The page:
Blue Moon July 31, 2015
There are two definitions of a Blue Moon in astronomy; both are a type of full moon. If the moon actually looks blue, it's caused by a rare type of dust in the atmosphere.
The term 'once in a blue Moon' means that that something is very rare. But just how rare, depends on your definition.
- Blue Moon = The third full Moon in an astronomical season with 4 full Moons (versus the normal 3)
- Blue Moon = The second full Moon in a month with two full Moons.
Find Time & Date for Both
Blue Moon (2):
(Second full Moon in a month)
Why Two Definitions?
The second definition came about after an article by hobby astronomer James Hugh Pruett (1886-1955) was published in the American magazine Sky and Telescope in 1946. He made a miscalculation, and claimed that any second full Moon in a calendar month is called a blue moon. His mistake was easily refuted, and a correction was printed soon after. But his mistake spread worldwide, possibly because his definition was much simpler than the original one.
Today, it's so commonly used that it would only be fair to call it a second definition, rather than a mistake.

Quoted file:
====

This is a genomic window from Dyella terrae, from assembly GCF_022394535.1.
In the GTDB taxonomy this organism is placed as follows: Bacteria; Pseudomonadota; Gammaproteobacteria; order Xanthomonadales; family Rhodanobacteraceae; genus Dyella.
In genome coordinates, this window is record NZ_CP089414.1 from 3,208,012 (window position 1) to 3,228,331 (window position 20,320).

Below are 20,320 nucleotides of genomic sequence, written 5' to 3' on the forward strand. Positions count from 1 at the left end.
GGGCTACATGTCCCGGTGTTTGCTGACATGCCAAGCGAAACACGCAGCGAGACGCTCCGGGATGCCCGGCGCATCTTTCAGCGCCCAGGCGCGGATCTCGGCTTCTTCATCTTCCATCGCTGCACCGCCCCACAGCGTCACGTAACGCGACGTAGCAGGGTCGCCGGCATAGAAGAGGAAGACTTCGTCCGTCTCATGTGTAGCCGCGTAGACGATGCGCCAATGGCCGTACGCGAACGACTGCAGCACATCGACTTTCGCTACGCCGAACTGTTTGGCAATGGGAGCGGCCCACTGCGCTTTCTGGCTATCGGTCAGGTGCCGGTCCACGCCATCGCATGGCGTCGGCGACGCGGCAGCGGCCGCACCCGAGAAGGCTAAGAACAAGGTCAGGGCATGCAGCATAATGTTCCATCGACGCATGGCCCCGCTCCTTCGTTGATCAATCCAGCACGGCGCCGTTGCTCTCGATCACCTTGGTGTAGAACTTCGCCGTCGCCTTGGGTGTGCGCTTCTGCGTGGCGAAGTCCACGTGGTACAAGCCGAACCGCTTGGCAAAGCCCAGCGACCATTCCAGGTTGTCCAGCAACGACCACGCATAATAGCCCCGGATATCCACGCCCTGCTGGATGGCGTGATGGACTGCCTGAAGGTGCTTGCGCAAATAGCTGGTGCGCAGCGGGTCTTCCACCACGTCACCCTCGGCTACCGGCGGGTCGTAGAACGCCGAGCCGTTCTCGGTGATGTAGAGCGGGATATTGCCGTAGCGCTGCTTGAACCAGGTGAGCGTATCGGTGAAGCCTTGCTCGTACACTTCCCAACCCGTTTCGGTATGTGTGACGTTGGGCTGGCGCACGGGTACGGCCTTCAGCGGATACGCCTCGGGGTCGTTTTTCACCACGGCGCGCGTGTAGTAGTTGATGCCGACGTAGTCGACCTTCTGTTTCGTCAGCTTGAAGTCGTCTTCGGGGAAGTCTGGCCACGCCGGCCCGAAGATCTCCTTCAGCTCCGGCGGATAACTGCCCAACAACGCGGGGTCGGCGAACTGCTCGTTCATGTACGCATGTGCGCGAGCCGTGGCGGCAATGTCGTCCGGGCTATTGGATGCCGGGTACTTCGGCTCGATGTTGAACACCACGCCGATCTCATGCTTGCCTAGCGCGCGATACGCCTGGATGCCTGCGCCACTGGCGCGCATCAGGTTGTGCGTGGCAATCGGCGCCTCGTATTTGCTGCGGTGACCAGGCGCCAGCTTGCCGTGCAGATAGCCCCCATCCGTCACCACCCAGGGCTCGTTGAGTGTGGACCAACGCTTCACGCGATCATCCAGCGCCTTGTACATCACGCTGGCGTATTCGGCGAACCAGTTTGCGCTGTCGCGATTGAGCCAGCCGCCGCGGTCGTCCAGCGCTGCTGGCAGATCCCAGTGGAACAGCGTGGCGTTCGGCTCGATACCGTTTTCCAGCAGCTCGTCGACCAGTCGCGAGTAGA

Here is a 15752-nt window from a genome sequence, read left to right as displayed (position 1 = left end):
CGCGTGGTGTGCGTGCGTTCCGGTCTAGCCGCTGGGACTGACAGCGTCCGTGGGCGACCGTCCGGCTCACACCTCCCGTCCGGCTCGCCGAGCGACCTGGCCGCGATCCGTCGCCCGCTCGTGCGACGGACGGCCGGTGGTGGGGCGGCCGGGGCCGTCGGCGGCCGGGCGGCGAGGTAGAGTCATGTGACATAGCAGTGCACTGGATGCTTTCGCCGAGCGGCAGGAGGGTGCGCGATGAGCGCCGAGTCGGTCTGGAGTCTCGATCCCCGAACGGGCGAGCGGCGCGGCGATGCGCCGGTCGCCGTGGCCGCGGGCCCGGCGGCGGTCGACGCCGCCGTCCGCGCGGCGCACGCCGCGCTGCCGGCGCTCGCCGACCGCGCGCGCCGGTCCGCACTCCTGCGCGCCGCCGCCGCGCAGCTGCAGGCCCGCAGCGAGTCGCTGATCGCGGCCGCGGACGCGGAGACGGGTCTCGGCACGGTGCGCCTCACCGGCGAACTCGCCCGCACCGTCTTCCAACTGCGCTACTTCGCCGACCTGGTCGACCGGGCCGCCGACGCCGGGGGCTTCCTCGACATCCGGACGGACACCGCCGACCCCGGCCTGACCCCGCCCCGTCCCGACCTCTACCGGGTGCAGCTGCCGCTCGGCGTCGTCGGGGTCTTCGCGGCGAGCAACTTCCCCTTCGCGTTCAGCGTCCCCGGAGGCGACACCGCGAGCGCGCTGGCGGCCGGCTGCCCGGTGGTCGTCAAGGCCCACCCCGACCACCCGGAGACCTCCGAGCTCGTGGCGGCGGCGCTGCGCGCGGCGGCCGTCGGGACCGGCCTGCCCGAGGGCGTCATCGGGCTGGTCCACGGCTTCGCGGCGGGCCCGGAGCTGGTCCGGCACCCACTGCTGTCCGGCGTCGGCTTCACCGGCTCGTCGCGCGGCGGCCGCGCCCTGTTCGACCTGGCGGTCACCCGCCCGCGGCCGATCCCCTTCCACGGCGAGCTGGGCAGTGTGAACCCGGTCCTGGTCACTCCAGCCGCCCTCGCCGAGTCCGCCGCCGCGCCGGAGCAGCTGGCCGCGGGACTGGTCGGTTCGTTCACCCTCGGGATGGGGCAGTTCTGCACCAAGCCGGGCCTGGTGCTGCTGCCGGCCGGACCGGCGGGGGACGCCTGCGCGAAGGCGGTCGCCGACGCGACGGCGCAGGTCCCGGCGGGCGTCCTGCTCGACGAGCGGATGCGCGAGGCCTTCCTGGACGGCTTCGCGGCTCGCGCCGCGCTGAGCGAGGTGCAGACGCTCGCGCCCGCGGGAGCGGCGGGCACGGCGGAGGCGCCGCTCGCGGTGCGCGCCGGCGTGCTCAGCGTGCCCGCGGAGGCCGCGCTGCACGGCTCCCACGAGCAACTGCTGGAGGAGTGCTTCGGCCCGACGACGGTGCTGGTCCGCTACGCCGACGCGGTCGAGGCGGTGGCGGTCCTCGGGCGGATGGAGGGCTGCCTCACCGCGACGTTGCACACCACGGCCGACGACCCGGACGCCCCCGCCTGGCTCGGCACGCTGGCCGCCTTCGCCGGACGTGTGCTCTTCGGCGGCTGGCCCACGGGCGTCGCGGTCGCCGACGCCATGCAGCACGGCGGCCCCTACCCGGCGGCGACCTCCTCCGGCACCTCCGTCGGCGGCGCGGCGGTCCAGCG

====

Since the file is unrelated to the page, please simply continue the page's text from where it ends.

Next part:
Blue Moon (1):
(Third full Moon in a season with 4)
Defining the Original Blue Moon
The correct, original definition is that a Blue Moon is the third full Moon in an astronomical season with four full Moons. A normal year has four astronomical seasons - spring, summer, fall (autumn), and winter - with three months and normally three full Moons each.
When one of the astronomical seasons has four full Moons, instead of the normal three, the third full Moon is called a Blue Moon.Astronomical or Meteorological Seasons?
Blue Colored Moon
Astronomical Blue Moons happen either once every two to three years or so, depending on which of the two definitions you apply.
A Moon that actually looks blue, however, is a very rare sight. The Moon, full or any other phase, can appear blue when the atmosphere is filled with dust or smoke particles of a certain size; slightly wider than 0.7 micron, for instance after a dust storm or a volcanic eruption.
Eruptions like on Mt. Krakatoa, Indonesia (1883), El Chichon, Mexico (1983), Mt. St. Helens (1980) and Mount Pinatubo (1991) are all known to have caused blue moons.
Are Red Moons Rare?
Red Moons, which can be caused by other sizes of dust particles or by Total Lunar Eclipses, are much more common than Blue Moons.
In this Article
- Two definitions
- Find Time & Date for Both
- Why Two Definitions?
- Original Definition
- Blue Colored Moon
- Are Red Moons Rare?
All about the Moon
- Moonphases worldwide
- Phases of the Moon
- What is a Supermoon?
- Micro Moon versus Supermoon
- Is a Blue Moon blue?
- The Moon's orbit
- What is a Black Moon?
- What are Moonbows?
- Full Moon names
Watch daylight move across the planet... More